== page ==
Tuesday, February 17, 2009

Defending Vincent Black Lightning (1952)

While perusing Carrie Brownstein’s NPR music blog, Monitor Mix, the other day, I spotted a post in which guest-blogger Sean Wilsey categorizes Richard Thompson’s “Vincent Black Lighting (1952)” as one of his “candidates for worst song ever to become a semi-classic.”

Mr. Wilsey was gushing over the band The Airborne Toxic Event and its song “Sometime Around Midnight,” describing it as “overblown and absurd, yet somehow irresistible.” He notes that its “strain of adolescent self-seriousness … is fun to listen to,” whereas “Thompson’s song makes me want to stop living.”

He goes on to illustrate the topic with a series of other over-the-top songs characterized by “self-centered romanticism.” He concludes the post writing, “This all seems like a genre to me. Not sure what to call it.

Of course I was shocked and offended! How dare he! I always thought “Vincent Black Lighting (1952)” (let’s call it “VBL52”) was a brilliant tune--the perfect melding of traditional structure and style with a contemporary story.

When I was a teenager, I was a big fan of Richard Thompson--more accurately, of Fairport Convention, the pioneering British folk-rock band of which he was a founding member. I must have listened to their “Liege and Lief” album for hundreds of hours in high school. So, as a big fan of of the folk-rock movement, when I hear VBL52, I can’t help but hear a traditional folk song. Mr. Wilsey, if you’re wondering what to call that genre, how about “ballad?”

Because I'm a fan, I’m willing to overlook many of Richard Thompson’s weaknesses—there are certainly duds to be found in his prolific output. There are also many gems, and Thompson puts on an incredible live show. I’ve seen him in Portland twice – once playing solo acoustic (at the Zoo) and once at the Aladdin (playing electric with a band). Both configurations are great as he’s an inspiring guitar player in any format. He tours through Portland quite often, usually in venues that aren’t too big.

Here’s Richard Thompson singing VBL52, which he first released on his “Rumor and Sigh” album in 1991:



Going back in time, and demonstrating some traditional folk roots, here’s Fairport Convention with “Sir Patrick Spens” from about 1970.



Just for the fun of it, here’s Thompson doing a cover of the Britney Spears hit, “Oops I did it again” (included on his “1,000 Years of Popular Music” album).



If you want more "VBL52," here's a cover by the band, Reckless Kelly. YouTube also has a bluegrassy version by the Del McCoury Band.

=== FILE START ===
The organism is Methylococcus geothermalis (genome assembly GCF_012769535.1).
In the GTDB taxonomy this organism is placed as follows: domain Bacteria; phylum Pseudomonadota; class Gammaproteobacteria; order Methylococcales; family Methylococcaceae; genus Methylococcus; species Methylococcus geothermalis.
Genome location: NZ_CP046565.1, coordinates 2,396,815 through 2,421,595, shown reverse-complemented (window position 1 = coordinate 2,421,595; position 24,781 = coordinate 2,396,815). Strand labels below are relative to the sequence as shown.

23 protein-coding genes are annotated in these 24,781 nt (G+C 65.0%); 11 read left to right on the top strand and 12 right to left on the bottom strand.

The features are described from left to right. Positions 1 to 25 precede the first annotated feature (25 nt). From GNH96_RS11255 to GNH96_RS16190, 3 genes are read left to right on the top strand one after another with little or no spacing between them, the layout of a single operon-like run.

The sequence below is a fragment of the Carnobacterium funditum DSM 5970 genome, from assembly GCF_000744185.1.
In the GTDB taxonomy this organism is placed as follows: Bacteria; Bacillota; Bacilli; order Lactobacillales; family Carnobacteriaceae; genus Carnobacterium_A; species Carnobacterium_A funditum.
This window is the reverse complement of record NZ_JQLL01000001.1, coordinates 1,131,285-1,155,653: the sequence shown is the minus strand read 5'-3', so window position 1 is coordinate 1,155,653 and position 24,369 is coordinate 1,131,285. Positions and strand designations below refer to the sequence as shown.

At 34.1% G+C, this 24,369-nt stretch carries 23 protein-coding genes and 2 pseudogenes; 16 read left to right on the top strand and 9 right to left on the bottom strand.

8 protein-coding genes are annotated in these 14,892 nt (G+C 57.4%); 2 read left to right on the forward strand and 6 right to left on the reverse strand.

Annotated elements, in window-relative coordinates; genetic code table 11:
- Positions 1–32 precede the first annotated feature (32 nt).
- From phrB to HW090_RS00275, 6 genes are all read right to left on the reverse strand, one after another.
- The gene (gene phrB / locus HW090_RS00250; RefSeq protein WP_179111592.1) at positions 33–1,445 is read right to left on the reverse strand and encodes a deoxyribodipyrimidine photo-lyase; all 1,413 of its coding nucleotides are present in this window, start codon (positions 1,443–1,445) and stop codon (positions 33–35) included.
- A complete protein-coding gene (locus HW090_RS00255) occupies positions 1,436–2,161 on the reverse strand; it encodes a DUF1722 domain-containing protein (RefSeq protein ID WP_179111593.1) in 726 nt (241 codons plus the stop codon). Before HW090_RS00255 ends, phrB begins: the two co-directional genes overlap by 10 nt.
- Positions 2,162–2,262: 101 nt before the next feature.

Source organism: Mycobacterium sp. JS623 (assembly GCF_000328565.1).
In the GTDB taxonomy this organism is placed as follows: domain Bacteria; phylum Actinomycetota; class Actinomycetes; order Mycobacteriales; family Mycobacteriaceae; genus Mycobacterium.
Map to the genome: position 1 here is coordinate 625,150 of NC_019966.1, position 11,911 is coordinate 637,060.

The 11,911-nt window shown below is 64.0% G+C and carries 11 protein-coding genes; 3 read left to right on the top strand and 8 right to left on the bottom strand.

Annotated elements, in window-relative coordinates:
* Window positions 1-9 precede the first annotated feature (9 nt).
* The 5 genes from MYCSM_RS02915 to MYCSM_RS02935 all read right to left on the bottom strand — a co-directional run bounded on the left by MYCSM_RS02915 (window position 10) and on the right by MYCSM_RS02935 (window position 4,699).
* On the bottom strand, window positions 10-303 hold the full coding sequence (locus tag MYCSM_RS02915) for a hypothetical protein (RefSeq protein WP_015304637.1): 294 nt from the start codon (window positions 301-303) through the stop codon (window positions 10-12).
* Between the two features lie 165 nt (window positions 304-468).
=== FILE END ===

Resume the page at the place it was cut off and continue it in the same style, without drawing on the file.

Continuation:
Note on the photo on top: The crazy guy on the motorcycle is Rollie Free riding a Vincent Black Lighting as he breaks the land speed record for motorcycles, hitting 150 mph on the Bonneville Salt Flats. Apparently, Free adopted the prone position to minimize wind resistance and would wear protective gear under normal circumstances. On this attempt, his leathers were ripped and torn from earlier runs so he made the last attempt wearing a Speedo, a shower cap and a pair of borrowed sneakers.

4 comments:

glassmeow said...

Yeah, why izzit that everyone wants to hear VBL52? It's okay - but RTs done so many better songs (IMHO & I was at the last two shows he's done here - Portland - and many more before those) I've gotta wonder.

Was just making a mix cd for a friend with RTs take on Britney and found your blog while looking for others' opinions of it. Nice post.

That'd be some serious road rash if that guy fell off the bike.

MightyToyCannon said...

glassmeow, thanks for commenting. I'm glad you found your way here.

While I defend VBL52, I will agree that RT has many, much better songs. One of these days, I'll get back to Mr. Thompson in another post.

Guillermo said...

Wilsey's wording is pretty harsh. "Worst song?" I can think of much worse songs to become semi-classics, not to mention classics.
Not a bona fide Richard Thompson fan here (all I have is the greatest hits *gasp*), but I saw him from half a mile at last summer's Hardly Strictly Bluegrass in SF. Ever think about coming down for that?

MightyToyCannon said...

Guillermo, I haven't been to the Hardly Strictly Fest, despite having been under pressure from relatives we share in common. One of these years, I will venture southward and brave the crowds, praying for a sunny day in glorious Golden Gate Park.